Ok, I fixed accordingly. Please do not change without consulting the refs. Thank you. Awien (talk) 19:31, 23 November 2015 (UTC)
That's not a fix - what has to follow the French name is the French IPA, not English. The user who added [ʁə] to the first word was Kwami, so you should talk to him. I don't know whether [ʁə] should be there or not. Peter238 (talk) 19:43, 23 November 2015 (UTC)
Peter, you mean well, but please read the first sentence of this section. Quatre chevaux, pronounced CAT shu VOH, is the correct pronunciation of the French name of this car. Anglophones probably say four see vee. Please self-revert. Awien (talk) 19:57, 23 November 2015 (UTC)

Sorry, I didn't see this discussion. Will revert myself. Question: is it /kat.ʃəvo/ with a syllable break between the /t/ and the /ʃ/?

And I agree: we'd need a ref that "4CV" is pronounced /kæt.ʃəˈvoʊ/ in English before we claim it is.

Awien, not sure what you were referring to when you said "agreed". Ƶ§œš¹ is right that we can't respell French (or any other language) in English unless it's actually established in English, in which case it would be the English pronunciation we're transcribing, not the French. For any language other than English the only options are the IPA and respelling in that language: e.g. we could say "pronounced quat'chevaux". I'll assume that works for you and add it to the lead. (Please revert if you don't like it, but we shouldn't mix English and French.) — kwami (talk) 20:07, 23 November 2015 (UTC)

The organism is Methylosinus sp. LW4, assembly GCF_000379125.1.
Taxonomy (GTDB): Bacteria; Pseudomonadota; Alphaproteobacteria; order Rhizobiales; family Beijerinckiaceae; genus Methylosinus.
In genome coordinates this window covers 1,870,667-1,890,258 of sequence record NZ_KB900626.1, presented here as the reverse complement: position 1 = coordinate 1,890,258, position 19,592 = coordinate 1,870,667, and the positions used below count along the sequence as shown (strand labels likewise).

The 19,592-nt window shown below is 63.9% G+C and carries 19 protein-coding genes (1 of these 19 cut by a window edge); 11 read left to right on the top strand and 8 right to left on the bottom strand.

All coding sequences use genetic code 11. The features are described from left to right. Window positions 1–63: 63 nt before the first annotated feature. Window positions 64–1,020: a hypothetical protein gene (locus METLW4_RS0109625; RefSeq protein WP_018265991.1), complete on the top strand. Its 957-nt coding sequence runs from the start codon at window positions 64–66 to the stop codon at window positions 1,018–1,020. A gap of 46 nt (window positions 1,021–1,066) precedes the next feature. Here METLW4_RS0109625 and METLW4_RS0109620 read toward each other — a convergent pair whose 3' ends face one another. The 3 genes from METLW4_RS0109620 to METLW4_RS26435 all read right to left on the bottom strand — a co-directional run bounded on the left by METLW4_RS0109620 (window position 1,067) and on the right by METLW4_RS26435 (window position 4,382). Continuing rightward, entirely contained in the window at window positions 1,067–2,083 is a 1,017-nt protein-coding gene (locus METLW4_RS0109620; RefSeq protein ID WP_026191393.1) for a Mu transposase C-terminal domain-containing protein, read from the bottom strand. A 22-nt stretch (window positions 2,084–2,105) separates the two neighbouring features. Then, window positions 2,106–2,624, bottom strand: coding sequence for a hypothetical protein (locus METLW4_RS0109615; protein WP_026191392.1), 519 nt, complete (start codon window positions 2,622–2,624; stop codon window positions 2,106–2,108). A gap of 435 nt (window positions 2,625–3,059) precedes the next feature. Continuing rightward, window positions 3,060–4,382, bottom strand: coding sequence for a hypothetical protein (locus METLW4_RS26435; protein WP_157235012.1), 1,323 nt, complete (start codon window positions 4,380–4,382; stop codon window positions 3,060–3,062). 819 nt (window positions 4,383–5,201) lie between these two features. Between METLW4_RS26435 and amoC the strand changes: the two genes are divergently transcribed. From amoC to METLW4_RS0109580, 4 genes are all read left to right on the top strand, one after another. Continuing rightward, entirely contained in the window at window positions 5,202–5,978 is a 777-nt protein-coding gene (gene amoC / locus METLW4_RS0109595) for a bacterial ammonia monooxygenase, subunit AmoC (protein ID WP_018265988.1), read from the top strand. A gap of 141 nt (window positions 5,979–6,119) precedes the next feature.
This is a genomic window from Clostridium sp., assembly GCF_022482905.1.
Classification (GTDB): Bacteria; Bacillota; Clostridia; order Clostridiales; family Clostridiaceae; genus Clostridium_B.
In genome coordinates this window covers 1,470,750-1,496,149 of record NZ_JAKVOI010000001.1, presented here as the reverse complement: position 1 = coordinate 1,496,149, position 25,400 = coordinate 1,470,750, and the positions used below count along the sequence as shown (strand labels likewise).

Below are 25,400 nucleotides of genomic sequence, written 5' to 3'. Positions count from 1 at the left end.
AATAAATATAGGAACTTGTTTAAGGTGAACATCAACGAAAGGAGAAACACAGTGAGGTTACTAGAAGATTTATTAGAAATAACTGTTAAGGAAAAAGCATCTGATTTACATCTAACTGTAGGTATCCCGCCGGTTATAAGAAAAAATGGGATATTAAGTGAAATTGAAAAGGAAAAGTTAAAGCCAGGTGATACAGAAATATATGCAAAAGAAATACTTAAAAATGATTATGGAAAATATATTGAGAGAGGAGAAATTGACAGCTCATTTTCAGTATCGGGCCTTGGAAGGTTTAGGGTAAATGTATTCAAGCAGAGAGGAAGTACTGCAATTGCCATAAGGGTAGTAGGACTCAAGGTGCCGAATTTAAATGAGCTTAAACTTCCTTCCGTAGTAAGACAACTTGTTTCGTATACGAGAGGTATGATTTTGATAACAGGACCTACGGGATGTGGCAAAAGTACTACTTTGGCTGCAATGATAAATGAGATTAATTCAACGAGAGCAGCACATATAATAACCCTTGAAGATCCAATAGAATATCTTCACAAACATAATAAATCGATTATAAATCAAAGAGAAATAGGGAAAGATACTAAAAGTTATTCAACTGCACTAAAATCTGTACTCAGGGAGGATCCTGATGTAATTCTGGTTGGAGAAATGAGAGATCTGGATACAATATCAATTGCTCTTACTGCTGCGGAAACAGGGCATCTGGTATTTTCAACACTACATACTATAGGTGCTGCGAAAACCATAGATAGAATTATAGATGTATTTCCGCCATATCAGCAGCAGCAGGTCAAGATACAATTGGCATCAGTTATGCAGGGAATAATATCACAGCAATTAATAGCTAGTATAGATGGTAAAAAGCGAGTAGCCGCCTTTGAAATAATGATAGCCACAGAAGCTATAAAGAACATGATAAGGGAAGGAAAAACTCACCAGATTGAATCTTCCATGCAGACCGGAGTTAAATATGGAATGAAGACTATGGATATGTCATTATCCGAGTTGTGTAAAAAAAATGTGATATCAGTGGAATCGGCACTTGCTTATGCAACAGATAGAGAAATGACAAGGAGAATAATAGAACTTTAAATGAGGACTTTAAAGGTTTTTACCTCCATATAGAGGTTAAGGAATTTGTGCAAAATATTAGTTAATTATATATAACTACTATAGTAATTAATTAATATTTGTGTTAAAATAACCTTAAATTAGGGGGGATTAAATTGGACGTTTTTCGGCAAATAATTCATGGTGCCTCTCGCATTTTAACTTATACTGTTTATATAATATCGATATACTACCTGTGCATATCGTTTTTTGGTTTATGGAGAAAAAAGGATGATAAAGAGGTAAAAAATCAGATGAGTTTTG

HI, Kwami. Didn't we meet around some Hawai'i articles long ago? Anyway, the present version (with quat'chevaux) is fine by me. Thanks. Awien (talk) 20:40, 23 November 2015 (UTC)

Hi Awien. I think so. I know I've seen you around. — kwami (talk) 20:45, 23 November 2015 (UTC)

@Aeusoes1:, this is a situation I don't remember coming across before, not exactly, and I think it makes an excellent example that we could use to clarify the MOS. We currently don't say anything about descriptions in other languages, leaving that to common sense (which is dangerous), and while an actual French etc. respelling (with the need for a French etc. respelling key) would be impractical, an explanation like "pronounced quat'chevaux" is IMO even better than the IPA, and in any case isn't spurious the way an English respelling of French would be. I added it to the MOS as an example. See what you think. We might want to move that paragraph down to after the paragraph on doing this with English pronunciations. — kwami (talk) 20:45, 23 November 2015 (UTC)